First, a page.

During the Obama era, millennials had the most trust in government of any age group; today, they have the least. Ocasio-Cortez and her fellow legislative newcomers could help reverse that trend. This year’s freshmen are 10 years younger on average than sitting members of Congress. Twenty newcomers, including 14 Democrats, are millennials, more than tripling the generation’s representation in the legislative body. Ocasio-Cortez’s Instagram stories feel like a harbinger of one possible political future, one in which digital-native elected officials take full advantage of the unmediated access to constituents and fans afforded by social media. Millennials and Gen Zers prize a curated sort of authenticity in the celebrities they follow and expect constant documentation of their friends’ lives. In the near future, they may come to demand the same Instant Pot intimacy from the politicians they send to Washington, too.

Ocasio-Cortez’s stories allow younger voters to watch in real time as a legislator their own age discovers the idiosyncrasies of Congress. The new congresswoman presents herself as a wide-eyed but skeptical newbie, stoked about free snacks in the new-member lounge one minute, then joining an activist protest outside Nancy Pelosi’s office, then comparing the ornate architecture of the Capitol to something out of Hogwarts. Conventional political strategy would dictate that the newly elected project confidence to their constituents, who are counting on them to show up on Day 1 ready to govern. For Ocasio-Cortez, whose brand and appeal are wrapped up in her identity as a young populist who has more in common with her fellow former bartenders than her fellow members of Congress, being honest about her knowledge gaps (“Congress gets an attending physician they can opt into w/ their paycheck, the more you know,” she writes in one story) and her insecurities (“The thing that’s hard is, ugh, you’re supposed to be perfect all the time on every issue and every thing,” she says in another) will yield far greater dividends.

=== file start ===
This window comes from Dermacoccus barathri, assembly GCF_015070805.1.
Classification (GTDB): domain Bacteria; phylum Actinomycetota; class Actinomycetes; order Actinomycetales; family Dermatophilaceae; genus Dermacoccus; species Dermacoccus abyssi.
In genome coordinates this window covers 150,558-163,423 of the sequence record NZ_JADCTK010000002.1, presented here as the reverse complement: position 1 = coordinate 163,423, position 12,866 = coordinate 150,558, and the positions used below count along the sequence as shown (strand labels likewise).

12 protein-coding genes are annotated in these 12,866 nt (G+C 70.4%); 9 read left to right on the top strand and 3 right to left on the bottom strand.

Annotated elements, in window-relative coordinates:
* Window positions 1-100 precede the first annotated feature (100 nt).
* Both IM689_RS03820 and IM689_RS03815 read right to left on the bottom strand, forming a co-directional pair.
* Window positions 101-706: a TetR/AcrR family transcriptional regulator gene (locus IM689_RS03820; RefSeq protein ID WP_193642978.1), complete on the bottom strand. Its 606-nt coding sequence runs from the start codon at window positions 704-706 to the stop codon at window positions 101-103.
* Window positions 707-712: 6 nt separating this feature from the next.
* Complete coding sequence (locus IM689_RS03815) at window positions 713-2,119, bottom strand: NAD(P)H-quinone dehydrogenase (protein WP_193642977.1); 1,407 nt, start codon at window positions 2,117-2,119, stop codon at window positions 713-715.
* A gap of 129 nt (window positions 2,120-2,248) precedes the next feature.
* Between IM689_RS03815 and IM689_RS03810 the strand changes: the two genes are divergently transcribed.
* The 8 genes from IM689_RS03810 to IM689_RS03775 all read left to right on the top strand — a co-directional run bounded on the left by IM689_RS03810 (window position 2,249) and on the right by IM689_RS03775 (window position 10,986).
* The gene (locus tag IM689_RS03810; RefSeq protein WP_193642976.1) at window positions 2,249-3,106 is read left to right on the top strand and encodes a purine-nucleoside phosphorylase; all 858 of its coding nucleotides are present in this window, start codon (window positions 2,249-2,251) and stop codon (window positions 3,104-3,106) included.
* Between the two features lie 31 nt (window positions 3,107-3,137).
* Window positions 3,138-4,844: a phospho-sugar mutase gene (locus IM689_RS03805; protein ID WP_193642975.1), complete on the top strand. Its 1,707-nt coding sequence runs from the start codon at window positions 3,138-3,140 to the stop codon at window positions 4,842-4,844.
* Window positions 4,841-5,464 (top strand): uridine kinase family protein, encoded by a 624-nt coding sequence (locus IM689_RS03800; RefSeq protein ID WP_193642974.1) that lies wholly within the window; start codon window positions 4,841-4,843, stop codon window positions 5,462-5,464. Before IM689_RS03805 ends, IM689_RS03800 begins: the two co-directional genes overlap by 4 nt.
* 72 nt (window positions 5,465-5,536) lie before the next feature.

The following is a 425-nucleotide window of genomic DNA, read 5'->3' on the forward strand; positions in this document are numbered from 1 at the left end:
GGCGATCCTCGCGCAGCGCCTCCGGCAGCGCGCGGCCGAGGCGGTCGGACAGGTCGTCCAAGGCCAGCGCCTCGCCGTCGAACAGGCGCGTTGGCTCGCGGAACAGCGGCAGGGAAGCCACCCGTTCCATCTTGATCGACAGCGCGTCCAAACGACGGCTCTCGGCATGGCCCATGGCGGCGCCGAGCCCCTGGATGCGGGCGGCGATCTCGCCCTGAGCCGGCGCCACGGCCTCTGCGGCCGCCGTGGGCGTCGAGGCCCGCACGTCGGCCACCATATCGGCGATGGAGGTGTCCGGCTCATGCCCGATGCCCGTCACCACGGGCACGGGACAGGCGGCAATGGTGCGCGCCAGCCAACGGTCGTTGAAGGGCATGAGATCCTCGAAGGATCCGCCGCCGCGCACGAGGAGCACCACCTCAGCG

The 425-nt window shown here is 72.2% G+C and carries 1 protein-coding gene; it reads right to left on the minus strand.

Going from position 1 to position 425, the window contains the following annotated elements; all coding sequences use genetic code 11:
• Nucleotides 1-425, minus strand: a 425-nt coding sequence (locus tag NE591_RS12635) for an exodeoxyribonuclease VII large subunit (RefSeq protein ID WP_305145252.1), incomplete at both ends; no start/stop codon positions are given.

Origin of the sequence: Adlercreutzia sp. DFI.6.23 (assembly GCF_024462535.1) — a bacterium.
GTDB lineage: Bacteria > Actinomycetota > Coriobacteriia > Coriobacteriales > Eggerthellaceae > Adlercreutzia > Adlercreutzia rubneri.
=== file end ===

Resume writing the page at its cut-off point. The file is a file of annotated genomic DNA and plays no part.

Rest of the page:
Ocasio-Cortez’s critics on the right will inevitably use her informal Instagram persona to color in their caricature of her as an unprepared idealist. The kinds of trolls liable to drag a woman who calls herself working class for daring to wear a skirt suit to the Capitol instead of a pair of patched overalls will surely find things to hate about the stories, too. (Her nice-looking kitchen, maybe? The elitism inherent in a recipe from Bon Appétit?) But none of Ocasio-Cortez’s detractors can criticize her communications instincts. She hasn’t even been sworn in yet, and she’s already attained the kind of normal-person likability that most politicians can never hope to achieve.

Her demystification of Congress could also energize would-be activists and candidates far outside her district. In between answering questions about policy priorities and the results of the midterms, Ocasio-Cortez fits in lessons about how legislators legislate. “One of the most rigorous aspects of planning is deciding EARLY what our priorities are in *how* we want to lead,” she writes in one story. “Would you rather have a Congressmember with an amazing local services office, or one that leads nationally on issues?” Users could then vote in a poll: “provide services” vs. “introduce legislation.” These kinds of polls won’t necessarily guide her own work—she’s already signaled her intent to play a vocal role in national legislative leadership, and the vast majority of her followers probably live outside her district. But Ocasio-Cortez got thousands of Instagram users thinking about what it means to be an accountable leader and what they might ask of their own representatives in Congress. That’s good for the future of American democracy, not just her own future in politics.